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by Danya Ruttenberg



“Ruttenberg’s book sets out guidelines for full-hearted repentance—the kind of atonement that people should do, but often don’t.”

—Sandra Collins, Library Journal

“Excellent, necessary . . . Her careful and thoughtful writing frequently includes the voices of others, centering the needs of victims and holding the words of perpetrators to account.”

—Emily Dziuban, Booklist

“A must-read for anyone navigating the work of justice and healing.”

—Congresswoman Ayanna Pressley

“When you read Danya Ruttenberg’s brilliant book, you see with fresh eyes that there is a huge omission in contemporary culture: we don’t have a road map for how someone who’s done harm can change and make amends to others, nor do we discuss why this is necessary for both individual recovery and societal well-being.”

—Rebecca Solnit, author of Orwell’s Roses

“A modern and impressive blueprint for confronting and engaging the effects of harm and the potential for reconciliation.”

—Sherrilyn Ifill, author of On the Courthouse Lawn

“A vital contribution.”

—Soraya Chemaly, author of Rage Becomes Her

A crucial new lens on repentance, atonement, forgiveness, and repair from harm—from personal transgressions to our culture’s most painful and unresolved issues

American culture focuses on letting go of grudges and redemption narratives instead of the perpetrator’s obligations or recompense for harmed parties. As survivor communities have pointed out, these emphases have too often only caused more harm. But Danya Ruttenberg knew there was a better model, rooted in the work of the medieval philosopher Maimonides.

For Maimonides, upon whose work Ruttenberg elaborates, forgiveness is much less important than the repair work to which the person who caused harm is obligated. The word traditionally translated as repentance really means something more like return, and in this book, returning is a restoration, as much as is possible, to the victim, and, for the perpetrator of harm, a coming back, in humility and intentionality, to behaving as the person we might like to believe we are.

Maimonides laid out five steps: naming and owning harm; starting to change/transformation; restitution and accepting consequences; apology; and making different choices. Applying this lens to both our personal relationships and some of the most significant and painful issues of our day, including systemic racism and the legacy of enslavement, sexual violence and harassment in the wake of #MeToo, and Native American land rights, On Repentance and Repair helps us envision a way forward.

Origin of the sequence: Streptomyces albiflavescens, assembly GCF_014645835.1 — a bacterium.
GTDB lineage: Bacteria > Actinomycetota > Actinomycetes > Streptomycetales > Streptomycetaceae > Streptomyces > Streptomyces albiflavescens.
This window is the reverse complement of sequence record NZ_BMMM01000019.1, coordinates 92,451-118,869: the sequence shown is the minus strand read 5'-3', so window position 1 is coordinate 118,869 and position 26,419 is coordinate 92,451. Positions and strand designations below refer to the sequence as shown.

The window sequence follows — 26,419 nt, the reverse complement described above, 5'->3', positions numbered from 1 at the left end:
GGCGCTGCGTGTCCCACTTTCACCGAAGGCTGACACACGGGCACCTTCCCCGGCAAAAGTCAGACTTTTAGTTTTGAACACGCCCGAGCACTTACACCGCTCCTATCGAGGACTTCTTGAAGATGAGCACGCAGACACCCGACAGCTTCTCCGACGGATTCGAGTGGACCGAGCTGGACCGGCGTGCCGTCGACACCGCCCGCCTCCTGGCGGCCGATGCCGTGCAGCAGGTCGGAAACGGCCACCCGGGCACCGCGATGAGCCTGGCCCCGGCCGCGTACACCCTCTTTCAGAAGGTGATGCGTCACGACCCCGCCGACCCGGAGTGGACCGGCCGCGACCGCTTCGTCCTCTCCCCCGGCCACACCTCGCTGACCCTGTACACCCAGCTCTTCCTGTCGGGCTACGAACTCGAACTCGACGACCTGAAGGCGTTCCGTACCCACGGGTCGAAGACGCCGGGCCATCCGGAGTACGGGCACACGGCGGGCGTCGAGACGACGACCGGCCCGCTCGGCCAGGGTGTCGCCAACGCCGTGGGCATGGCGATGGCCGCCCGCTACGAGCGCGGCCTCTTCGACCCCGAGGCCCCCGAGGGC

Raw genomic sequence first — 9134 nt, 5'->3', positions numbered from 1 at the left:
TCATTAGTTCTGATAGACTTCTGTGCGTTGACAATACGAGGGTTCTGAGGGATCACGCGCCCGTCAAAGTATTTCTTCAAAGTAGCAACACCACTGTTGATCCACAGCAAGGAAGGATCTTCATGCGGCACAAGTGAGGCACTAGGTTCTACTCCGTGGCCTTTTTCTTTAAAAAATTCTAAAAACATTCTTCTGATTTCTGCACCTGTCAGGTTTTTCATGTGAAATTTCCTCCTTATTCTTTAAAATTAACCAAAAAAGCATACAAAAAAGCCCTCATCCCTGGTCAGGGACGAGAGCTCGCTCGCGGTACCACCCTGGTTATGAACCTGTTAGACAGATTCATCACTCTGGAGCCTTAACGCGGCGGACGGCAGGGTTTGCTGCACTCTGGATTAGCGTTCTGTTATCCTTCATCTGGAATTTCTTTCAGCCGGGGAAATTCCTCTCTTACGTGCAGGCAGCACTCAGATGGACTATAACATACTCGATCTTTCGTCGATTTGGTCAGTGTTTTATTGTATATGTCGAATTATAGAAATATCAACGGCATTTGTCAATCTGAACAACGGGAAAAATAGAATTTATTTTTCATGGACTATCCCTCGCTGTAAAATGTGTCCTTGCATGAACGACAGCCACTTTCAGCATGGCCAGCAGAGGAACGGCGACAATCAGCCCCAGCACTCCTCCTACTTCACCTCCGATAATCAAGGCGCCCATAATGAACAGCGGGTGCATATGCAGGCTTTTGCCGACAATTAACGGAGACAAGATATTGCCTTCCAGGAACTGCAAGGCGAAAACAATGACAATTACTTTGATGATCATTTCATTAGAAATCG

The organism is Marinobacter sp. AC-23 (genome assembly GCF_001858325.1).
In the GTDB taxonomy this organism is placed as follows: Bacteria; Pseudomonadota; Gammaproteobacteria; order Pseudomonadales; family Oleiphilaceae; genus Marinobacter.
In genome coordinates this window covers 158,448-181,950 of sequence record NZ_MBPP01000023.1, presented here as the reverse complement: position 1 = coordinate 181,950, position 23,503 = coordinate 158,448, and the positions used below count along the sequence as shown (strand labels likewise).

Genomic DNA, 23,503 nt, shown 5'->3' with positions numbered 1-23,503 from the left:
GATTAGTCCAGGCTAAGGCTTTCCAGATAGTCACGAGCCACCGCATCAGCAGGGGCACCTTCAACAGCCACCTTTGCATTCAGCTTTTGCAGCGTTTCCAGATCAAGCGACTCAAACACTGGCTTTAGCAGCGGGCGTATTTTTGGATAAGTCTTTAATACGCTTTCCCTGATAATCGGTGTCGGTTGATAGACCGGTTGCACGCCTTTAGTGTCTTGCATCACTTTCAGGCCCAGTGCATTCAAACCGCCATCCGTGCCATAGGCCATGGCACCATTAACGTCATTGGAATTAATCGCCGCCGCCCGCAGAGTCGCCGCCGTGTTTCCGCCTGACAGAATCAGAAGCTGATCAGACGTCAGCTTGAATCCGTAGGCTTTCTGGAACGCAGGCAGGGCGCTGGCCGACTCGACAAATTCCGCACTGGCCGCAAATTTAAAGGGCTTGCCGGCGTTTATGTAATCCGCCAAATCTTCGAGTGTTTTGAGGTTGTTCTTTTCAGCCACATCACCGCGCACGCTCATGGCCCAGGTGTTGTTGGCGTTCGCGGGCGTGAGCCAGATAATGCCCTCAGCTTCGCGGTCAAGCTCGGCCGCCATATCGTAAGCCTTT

Rooted in traditional Jewish concepts while doggedly accessible and available to people from any, or no, religious background, On Repentance and Repair is a book for anyone who cares about creating a country and culture that is more whole than the one in which we live, and for anyone who has been hurt or who is struggling to take responsibility for their mistakes.

Praise for Danya Ruttenberg

“In this time of increasing polarization, and a “cancel culture” in which people who make serious infractions or even minor missteps are thrown out like trash, there seems to be no path to reconciliation, or re-integration. I am grateful for the wisdom that Rabbi Ruttenberg brings to this topic, because sometimes when the wisdom of the day offers no path to healing, the wisdom of the past is the best source of hope.” – Three-time New York Times bestselling author Nadia Bolz-Weber

“A wise book [whose] ideas keep stirring after the last page is turned.” – Chicago Tribune on Nurture the Wow

“Ruttenberg, a wunderkind of Jewish feminism, leads the reader through an often racy reconsideration of what the sacred Jewish texts say about our most intimate relationships.” – Publishers Weekly on The Passionate Torah

Rabbi Danya Ruttenberg is an award-winning author, educator, and rabbi. Since her ordination from the Ziegler School of Rabbinic Studies in 2008, she has been named by Newsweek and The Daily Beast as a “rabbi to watch,” and called one of the top 50 most influential female rabbis by Forward. She has written for The New York Times, The Atlantic, Salon, Time, is a regular contributor to The Washington Post and The Forward, and has made appearances on NPR, CBC, Al Jazeera America, and elsewhere. Her next book on repentance will be published in 2022 from Beacon Press. She will also release an original audiobook, Mend the World: Spiritual Tools for Healing, Repair, and Justice from Sounds True in fall 2022. Her previous books include Nurture the Wow: Finding Spirituality in the Frustration, Boredom, Tears, Poop, Desperation, Wonder, and Radical Amazement of Parenting (a National Jewish Book Award finalist), Surprised by God: How I Learned to Stop Worrying and Love Religion, and The Passionate Torah: Sex and Judaism. She is an avid Twitter user and her 150,000 followers include Rep. Alexandria Ocasio Cortez, Senator Corey Booker, and authors Neil Gaiman, Cheryl Strayed and Glennon Doyle. Her threads on Judaism regularly go viral and spur media coverage. She lives in Chicago with her family.